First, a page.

Apr 28, 2022 - Sports

Military considers college athletic scholarships for service time

Illustration of a helmet made with a combination of a military helmet and a hockey helmet's face guard.

Illustration: Annelise Capossela and Shoshana Gordon/Axios

The U.S. military is mulling a plan that would fund college athletic scholarships in exchange for mandatory service, Sportico reports.

Why it matters: The initiative could solve two key issues: inefficient recruiting within the armed forces, and financial unease in college athletics, where non-revenue sports face increasing cuts.

By the numbers: The Pentagon has requested a record $773 billion budget for 2023, which includes $1.32 billion for recruiting and advertising, and billions more for basic training.

  • By comparison, FBS schools reported spending $653 million in scholarship costs outside of football and basketball in 2020-21.
  • Nearly 300 NCAA sports programs have been eliminated or suspended in the COVID era, which wreaked financial havoc on athletic departments.

Details: The idea is the brainchild of Dave Maloney, a former Auburn track athlete whose company, Orchestra Macrosystems, is an Air Force contractor.

  • Under his plan, the Department of Defense would offer to replace school-funded athletic scholarships for every sport other than football and basketball.
  • Those athletes would have no obligations while in school, but would be committed to a yet-to-be-determined amount of service once their college careers conclude.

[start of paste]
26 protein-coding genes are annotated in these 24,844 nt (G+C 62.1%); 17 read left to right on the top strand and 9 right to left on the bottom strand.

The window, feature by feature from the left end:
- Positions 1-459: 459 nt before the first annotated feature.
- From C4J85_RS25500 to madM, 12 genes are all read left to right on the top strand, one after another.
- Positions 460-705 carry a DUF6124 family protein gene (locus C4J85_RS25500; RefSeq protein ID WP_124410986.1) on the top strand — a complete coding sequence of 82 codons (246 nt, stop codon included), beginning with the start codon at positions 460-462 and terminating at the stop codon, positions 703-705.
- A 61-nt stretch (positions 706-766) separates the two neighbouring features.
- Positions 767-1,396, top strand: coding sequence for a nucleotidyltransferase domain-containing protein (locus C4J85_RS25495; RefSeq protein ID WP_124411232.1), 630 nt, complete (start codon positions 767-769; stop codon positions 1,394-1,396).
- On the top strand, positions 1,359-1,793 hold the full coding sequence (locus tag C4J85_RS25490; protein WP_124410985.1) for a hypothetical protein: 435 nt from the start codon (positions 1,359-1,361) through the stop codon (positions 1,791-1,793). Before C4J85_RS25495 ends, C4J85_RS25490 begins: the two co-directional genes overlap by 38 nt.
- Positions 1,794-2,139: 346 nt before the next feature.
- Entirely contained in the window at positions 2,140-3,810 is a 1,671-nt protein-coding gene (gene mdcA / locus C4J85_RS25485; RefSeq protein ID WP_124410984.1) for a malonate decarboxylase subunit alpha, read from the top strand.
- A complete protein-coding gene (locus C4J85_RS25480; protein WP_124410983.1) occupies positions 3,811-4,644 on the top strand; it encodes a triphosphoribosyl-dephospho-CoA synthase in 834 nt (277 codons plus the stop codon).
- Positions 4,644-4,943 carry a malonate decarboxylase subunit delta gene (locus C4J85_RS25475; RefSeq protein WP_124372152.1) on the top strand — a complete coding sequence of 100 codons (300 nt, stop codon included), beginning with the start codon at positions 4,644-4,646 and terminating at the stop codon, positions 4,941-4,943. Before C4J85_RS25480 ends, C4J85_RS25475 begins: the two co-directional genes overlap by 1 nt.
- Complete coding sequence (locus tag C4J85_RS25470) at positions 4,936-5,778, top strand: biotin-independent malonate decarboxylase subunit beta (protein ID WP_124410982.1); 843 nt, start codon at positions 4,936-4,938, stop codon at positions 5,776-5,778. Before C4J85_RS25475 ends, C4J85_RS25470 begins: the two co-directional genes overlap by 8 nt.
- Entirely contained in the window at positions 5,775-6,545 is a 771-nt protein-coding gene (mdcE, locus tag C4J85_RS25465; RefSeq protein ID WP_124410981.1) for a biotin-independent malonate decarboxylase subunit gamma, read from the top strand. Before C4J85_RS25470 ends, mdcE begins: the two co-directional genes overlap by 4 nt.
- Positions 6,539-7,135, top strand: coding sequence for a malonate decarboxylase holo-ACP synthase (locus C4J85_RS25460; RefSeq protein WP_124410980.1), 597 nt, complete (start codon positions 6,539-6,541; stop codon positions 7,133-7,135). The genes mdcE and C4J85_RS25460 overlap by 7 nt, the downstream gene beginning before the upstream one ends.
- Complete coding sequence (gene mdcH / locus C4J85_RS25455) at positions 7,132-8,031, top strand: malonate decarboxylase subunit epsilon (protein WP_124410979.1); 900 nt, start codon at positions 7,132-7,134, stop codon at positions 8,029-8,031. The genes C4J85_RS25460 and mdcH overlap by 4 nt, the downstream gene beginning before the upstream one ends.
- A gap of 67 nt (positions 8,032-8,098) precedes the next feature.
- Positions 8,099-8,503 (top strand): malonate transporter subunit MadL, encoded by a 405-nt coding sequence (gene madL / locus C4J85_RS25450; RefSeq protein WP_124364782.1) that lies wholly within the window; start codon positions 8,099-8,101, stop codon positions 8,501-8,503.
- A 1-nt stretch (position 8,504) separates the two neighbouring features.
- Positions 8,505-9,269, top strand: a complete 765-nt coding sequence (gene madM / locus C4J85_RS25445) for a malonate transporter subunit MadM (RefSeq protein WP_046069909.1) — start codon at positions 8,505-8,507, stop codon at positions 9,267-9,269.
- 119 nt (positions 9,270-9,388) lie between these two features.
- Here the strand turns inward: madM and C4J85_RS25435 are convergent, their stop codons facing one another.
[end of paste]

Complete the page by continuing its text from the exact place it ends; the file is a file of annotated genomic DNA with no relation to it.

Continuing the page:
The backdrop: There are already options for high school athletes interested in both college sports and military service, including competing at service academies and going through ROTC.

  • That said, service academies can only provide a limited number of opportunities for student-athletes, and the rigors of ROTC make it difficult to combine with sports.
  • Of the 27,000 Army ROTC cadets on campuses each year, roughly 500 to 700 are NCAA athletes, per the Army's recruiting arm.

State of play: Maloney says he and his paid advisers — including retired Army and Air Force generals — have discussed the plan with high-ranking military officials.

  • In a September memo that circulated around Washington, D.C., it was dubbed the Scholar-Athlete Intelligence and Leadership Program.
  • Yes, but: The proposal has not made similar inroads within college sports. The NCAA told Sportico it was unaware of it.
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